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*In clinical trials, the primary endpoint for cervical dystonia was based on the total Toronto Western Spasmodic Torticollis Rating Scale (TWSTRS) change at Week 4. In adults with spasticity, muscle tone was assessed by the Modified Ashworth Scale (MAS) at Week 4, and in pediatric patients at Week 6 for upper limb (ULS) spasticity and at Week 4 for lower limb spasticity (LLS). A majority of adults with spasticity or cervical dystonia did not need re-treatment until Weeks 12-16 or Weeks 14-18, respectively. A majority of pediatric patients did not need re-treatment until Weeks 16-28 for ULS and until Weeks 16-22 for LLS. However, some patients had a longer duration of response.1

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Committed to the treatment of movement disorders starting more than a decade ago

Dysport is FDA approved in 5 therapeutic indications and is the only toxin with a Level A recommendation from the American Academy of Neurology (AAN) for adult upper limb spasticity, adult lower limb spasticity, and adult cervical dystonia.2-3

• FDA approval is not intended to imply superiority in efficacy and safety of Dysport


Upper limb: July 20152
Lower limb: June 20172


Lower limb: July 20162
Upper limb: September 20192

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DYSPORT (abobotulinumtoxinA) for injection is indicated for the treatment of:

  • spasticity in patients 2 years of age and older
  • cervical dystonia in adults


Warning: Distant Spread of Toxin Effect

Postmarketing reports indicate that the effects of DYSPORT and all botulinum toxin products may spread from the area of injection to produce symptoms consistent with botulinum toxin effects. These may include asthenia, generalized muscle weakness, diplopia, blurred vision, ptosis, dysphagia, dysphonia, dysarthria, urinary incontinence and breathing difficulties. These symptoms have been reported hours to weeks after injection. Swallowing and breathing difficulties can be life threatening and there have been reports of death. The risk of symptoms is probably greatest in children treated for spasticity but symptoms can also occur in adults treated for spasticity and other conditions, particularly in those patients who have underlying conditions that would predispose them to these symptoms. In unapproved uses and in approved indications, cases of spread of effect have been reported at doses comparable to or lower than the maximum recommended total dose.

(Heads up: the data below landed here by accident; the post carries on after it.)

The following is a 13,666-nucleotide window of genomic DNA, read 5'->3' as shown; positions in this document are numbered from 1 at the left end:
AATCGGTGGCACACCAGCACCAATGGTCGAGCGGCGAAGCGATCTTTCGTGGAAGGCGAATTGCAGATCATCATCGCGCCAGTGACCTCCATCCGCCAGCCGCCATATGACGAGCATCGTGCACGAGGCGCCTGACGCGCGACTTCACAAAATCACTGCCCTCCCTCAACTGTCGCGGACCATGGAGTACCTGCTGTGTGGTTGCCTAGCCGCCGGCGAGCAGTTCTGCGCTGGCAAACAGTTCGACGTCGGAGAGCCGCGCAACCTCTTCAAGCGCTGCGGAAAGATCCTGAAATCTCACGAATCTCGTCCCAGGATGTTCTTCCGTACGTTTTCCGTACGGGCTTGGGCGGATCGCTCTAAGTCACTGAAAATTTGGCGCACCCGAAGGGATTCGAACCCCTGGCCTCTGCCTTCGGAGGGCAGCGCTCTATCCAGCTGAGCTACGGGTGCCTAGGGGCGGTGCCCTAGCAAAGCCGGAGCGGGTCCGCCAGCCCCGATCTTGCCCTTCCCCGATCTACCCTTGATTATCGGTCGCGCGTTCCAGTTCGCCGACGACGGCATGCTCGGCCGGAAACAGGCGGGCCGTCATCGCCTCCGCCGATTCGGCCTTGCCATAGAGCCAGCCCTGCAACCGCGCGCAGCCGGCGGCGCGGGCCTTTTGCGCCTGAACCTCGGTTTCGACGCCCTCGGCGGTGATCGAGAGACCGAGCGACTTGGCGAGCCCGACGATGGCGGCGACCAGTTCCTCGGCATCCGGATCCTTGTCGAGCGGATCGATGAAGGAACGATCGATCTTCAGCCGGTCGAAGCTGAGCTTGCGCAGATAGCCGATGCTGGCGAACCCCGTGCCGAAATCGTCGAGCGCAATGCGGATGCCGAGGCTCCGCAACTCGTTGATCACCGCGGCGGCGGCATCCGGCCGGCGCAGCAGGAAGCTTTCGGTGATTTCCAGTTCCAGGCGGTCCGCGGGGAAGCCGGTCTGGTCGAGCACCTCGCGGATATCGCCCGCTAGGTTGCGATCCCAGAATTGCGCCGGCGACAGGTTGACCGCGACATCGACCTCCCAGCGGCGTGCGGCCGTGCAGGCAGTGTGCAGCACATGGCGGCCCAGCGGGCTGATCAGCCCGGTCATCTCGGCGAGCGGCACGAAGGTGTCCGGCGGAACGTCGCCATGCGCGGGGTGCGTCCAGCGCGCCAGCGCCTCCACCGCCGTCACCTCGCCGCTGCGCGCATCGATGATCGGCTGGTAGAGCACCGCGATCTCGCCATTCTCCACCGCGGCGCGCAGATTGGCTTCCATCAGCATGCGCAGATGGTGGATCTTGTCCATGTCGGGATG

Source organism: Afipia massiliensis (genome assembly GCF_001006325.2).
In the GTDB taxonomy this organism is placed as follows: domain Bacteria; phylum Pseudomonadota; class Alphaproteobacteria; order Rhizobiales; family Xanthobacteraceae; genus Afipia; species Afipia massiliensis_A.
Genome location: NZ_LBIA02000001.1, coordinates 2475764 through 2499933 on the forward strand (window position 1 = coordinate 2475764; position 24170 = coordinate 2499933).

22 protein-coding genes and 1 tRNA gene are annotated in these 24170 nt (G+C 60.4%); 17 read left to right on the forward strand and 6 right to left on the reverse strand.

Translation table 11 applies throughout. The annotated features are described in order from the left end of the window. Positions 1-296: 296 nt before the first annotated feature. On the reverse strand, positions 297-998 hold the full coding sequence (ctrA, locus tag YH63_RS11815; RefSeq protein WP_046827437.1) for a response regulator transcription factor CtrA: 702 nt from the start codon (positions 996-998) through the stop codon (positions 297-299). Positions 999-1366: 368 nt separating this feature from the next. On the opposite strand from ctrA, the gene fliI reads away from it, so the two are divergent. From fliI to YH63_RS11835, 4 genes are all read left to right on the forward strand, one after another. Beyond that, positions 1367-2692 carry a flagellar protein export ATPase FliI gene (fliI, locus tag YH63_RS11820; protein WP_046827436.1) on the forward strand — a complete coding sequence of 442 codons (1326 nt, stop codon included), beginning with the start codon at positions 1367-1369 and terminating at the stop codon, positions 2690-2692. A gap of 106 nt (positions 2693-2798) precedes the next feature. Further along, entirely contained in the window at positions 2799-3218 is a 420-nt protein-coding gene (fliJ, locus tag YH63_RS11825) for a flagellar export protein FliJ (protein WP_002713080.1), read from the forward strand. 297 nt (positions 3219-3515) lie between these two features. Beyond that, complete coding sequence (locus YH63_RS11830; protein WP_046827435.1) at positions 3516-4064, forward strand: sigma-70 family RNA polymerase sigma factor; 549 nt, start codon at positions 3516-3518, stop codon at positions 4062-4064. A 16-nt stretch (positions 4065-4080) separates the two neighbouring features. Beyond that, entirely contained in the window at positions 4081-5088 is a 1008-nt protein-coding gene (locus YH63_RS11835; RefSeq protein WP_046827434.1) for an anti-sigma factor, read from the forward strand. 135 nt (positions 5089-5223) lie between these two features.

DYSPORT is contraindicated in patients with known hypersensitivity to any botulinum toxin products, cow’s milk protein, or to any of the components in the formulation, or infection at the proposed injection site(s). Serious hypersensitivity reactions including anaphylaxis, serum sickness, urticaria, soft tissue edema, and dyspnea have been reported. If such a serious reaction occurs, discontinue DYSPORT and institute appropriate medical therapy immediately.

Warnings and Precautions

Lack of Interchangeability Between Botulinum Toxin Products

The potency Units of DYSPORT are specific to the preparation and assay method utilized. They are not interchangeable with other preparations of botulinum toxin products and, therefore, units of biological activity of DYSPORT cannot be compared to or converted into units of any other botulinum toxin products assessed with any other specific assay method.

Dysphagia and Breathing Difficulties